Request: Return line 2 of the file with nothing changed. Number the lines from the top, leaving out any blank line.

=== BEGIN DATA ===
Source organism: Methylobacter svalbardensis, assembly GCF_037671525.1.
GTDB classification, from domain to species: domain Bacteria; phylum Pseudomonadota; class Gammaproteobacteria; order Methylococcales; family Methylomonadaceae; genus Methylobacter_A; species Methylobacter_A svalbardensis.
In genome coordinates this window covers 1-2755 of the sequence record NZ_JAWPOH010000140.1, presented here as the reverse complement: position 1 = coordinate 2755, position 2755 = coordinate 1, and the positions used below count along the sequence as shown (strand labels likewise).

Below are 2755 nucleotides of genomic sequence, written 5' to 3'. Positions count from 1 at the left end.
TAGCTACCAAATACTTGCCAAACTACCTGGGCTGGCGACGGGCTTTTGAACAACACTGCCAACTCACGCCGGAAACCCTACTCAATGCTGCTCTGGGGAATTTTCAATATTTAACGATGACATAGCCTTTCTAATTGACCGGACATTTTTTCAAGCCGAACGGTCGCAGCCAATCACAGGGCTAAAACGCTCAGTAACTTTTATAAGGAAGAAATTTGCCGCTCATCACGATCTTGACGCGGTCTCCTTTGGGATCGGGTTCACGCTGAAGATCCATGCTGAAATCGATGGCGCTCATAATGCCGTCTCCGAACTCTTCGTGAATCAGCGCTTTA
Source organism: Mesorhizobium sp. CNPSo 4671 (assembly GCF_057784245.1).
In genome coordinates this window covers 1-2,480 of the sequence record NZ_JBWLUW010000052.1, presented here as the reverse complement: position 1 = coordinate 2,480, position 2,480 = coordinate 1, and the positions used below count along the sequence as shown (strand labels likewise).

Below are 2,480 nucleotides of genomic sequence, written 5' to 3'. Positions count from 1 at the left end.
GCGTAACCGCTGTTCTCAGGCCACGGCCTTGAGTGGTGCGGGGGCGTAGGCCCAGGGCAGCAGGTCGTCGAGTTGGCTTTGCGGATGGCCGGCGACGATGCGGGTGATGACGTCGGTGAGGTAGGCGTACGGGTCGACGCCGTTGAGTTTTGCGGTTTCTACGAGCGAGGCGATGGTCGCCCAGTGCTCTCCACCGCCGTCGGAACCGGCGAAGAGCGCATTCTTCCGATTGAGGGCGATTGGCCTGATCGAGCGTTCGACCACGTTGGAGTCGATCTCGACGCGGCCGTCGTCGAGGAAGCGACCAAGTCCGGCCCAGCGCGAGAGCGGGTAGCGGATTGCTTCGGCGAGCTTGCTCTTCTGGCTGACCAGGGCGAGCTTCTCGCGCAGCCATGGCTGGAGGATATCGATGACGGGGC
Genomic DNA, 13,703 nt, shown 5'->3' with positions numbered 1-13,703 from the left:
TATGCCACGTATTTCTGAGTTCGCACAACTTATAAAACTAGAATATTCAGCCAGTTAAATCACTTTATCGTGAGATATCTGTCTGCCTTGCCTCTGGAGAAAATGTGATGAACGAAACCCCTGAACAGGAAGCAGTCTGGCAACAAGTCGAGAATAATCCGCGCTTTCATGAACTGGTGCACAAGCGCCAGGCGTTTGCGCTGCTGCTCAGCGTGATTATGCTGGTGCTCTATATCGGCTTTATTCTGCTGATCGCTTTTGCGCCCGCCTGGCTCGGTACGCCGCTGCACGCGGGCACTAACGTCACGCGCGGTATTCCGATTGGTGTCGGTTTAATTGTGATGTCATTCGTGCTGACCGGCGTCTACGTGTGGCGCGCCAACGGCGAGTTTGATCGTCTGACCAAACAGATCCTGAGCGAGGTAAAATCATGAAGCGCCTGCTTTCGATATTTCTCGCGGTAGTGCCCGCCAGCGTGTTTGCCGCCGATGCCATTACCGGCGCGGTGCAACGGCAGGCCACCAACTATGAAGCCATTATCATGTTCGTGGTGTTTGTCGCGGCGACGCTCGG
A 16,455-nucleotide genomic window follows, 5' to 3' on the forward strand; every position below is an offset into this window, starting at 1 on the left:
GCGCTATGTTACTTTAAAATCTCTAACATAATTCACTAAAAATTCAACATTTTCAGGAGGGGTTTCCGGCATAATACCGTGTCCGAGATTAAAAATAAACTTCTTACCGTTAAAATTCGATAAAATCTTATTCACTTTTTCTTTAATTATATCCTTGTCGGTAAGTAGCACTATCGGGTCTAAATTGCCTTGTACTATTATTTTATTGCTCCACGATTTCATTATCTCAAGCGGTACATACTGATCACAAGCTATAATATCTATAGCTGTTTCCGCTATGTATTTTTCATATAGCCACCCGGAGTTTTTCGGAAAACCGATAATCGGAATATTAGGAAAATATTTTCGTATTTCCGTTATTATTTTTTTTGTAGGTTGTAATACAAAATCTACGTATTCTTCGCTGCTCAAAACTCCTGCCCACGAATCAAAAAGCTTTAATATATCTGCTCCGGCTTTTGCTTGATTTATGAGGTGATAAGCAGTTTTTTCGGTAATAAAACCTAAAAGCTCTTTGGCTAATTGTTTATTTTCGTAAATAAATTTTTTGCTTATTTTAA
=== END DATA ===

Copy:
GTDB classification, from domain to species: domain Bacteria; phylum Pseudomonadota; class Gammaproteobacteria; order Methylococcales; family Methylomonadaceae; genus Methylobacter_A; species Methylobacter_A svalbardensis.